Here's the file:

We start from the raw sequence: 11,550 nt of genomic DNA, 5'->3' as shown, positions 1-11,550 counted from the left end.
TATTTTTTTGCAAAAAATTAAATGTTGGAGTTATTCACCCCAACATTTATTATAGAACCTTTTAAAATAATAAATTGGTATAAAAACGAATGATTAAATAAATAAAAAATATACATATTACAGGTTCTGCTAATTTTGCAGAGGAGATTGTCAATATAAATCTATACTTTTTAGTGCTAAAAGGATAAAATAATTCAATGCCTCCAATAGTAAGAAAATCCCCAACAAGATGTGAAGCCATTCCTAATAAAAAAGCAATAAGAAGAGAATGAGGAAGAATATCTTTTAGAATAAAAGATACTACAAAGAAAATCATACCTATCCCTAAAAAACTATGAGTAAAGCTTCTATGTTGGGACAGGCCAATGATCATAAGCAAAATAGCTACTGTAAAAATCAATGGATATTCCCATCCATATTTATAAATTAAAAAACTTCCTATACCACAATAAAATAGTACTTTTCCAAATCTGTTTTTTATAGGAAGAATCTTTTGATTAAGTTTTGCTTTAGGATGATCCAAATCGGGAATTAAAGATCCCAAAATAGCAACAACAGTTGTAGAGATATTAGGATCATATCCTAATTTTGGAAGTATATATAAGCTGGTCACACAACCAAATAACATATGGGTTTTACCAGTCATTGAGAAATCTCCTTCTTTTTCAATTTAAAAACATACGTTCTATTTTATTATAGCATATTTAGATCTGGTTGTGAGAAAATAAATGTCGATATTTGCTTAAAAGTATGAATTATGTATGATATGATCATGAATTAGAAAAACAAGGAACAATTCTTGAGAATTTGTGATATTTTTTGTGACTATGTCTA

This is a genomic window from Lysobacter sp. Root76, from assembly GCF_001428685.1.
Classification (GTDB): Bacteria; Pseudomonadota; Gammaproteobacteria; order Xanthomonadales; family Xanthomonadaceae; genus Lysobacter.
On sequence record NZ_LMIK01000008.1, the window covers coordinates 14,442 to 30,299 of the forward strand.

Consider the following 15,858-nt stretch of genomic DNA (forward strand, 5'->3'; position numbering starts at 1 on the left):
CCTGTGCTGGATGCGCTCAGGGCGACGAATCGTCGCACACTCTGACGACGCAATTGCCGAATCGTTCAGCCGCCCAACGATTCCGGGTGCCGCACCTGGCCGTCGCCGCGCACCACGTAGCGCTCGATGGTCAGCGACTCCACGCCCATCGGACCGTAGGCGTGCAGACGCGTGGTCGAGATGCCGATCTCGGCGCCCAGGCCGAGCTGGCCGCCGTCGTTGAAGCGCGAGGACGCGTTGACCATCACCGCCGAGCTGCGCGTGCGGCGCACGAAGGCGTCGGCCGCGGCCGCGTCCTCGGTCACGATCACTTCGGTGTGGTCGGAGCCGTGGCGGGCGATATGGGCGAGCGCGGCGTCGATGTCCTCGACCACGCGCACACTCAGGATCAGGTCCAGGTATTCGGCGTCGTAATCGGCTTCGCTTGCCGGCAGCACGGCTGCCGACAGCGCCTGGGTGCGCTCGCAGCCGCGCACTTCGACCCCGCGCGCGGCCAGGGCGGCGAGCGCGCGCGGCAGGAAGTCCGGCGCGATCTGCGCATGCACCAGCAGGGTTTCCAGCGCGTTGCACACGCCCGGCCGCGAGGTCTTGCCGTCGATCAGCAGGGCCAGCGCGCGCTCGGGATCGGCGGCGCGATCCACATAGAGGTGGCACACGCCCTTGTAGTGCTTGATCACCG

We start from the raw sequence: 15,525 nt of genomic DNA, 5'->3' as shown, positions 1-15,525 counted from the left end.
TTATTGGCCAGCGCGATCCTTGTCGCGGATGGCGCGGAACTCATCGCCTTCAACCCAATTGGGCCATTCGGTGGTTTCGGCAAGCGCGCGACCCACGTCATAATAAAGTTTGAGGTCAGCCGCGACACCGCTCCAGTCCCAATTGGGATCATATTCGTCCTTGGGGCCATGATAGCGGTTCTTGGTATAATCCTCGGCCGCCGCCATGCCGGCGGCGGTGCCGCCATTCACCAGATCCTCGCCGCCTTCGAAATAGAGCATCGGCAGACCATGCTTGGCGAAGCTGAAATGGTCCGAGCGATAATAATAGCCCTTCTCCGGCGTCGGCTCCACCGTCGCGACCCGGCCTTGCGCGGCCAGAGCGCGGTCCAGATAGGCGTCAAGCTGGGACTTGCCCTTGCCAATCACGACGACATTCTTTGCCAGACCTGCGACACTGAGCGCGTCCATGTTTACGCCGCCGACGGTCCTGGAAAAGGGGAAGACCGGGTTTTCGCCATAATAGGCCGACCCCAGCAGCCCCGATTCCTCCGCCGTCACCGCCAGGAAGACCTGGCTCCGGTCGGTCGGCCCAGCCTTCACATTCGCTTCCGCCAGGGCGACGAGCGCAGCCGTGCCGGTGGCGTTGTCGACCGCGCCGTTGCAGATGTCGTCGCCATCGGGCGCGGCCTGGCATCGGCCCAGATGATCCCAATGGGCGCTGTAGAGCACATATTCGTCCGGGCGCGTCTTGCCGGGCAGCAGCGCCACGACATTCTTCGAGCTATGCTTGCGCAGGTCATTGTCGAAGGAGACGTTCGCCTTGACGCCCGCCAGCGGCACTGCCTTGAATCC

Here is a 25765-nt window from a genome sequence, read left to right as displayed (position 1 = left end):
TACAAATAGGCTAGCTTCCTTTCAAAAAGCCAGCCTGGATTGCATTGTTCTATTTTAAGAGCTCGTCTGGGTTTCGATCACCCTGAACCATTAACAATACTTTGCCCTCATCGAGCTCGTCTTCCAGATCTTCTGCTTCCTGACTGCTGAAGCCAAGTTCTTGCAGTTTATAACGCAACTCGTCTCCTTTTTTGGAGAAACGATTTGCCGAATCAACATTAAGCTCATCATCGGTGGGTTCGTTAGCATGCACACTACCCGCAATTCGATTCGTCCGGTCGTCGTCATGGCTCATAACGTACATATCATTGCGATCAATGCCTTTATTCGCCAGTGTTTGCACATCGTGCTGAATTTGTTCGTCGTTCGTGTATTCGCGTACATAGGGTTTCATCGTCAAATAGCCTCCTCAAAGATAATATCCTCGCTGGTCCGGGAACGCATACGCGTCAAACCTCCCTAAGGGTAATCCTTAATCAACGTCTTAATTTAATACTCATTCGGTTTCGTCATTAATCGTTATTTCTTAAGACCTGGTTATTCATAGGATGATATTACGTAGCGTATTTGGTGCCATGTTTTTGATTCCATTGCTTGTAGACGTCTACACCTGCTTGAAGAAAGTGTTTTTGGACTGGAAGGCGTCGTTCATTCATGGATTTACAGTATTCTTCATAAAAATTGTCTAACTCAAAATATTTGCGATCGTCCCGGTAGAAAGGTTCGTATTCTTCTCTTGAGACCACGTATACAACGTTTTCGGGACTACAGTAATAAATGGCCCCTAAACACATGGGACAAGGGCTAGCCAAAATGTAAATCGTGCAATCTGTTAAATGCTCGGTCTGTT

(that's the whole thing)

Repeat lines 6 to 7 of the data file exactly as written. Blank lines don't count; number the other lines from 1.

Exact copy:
Consider the following 15,858-nt stretch of genomic DNA (forward strand, 5'->3'; position numbering starts at 1 on the left):
CCTGTGCTGGATGCGCTCAGGGCGACGAATCGTCGCACACTCTGACGACGCAATTGCCGAATCGTTCAGCCGCCCAACGATTCCGGGTGCCGCACCTGGCCGTCGCCGCGCACCACGTAGCGCTCGATGGTCAGCGACTCCACGCCCATCGGACCGTAGGCGTGCAGACGCGTGGTCGAGATGCCGATCTCGGCGCCCAGGCCGAGCTGGCCGCCGTCGTTGAAGCGCGAGGACGCGTTGACCATCACCGCCGAGCTGCGCGTGCGGCGCACGAAGGCGTCGGCCGCGGCCGCGTCCTCGGTCACGATCACTTCGGTGTGGTCGGAGCCGTGGCGGGCGATATGGGCGAGCGCGGCGTCGATGTCCTCGACCACGCGCACACTCAGGATCAGGTCCAGGTATTCGGCGTCGTAATCGGCTTCGCTTGCCGGCAGCACGGCTGCCGACAGCGCCTGGGTGCGCTCGCAGCCGCGCACTTCGACCCCGCGCGCGGCCAGGGCGGCGAGCGCGCGCGGCAGGAAGTCCGGCGCGATCTGCGCATGCACCAGCAGGGTTTCCAGCGCGTTGCACACGCCCGGCCGCGAGGTCTTGCCGTCGATCAGCAGGGCCAGCGCGCGCTCGGGATCGGCGGCGCGATCCACATAGAGGTGGCACACGCCCTTGTAGTGCTTGATCACCG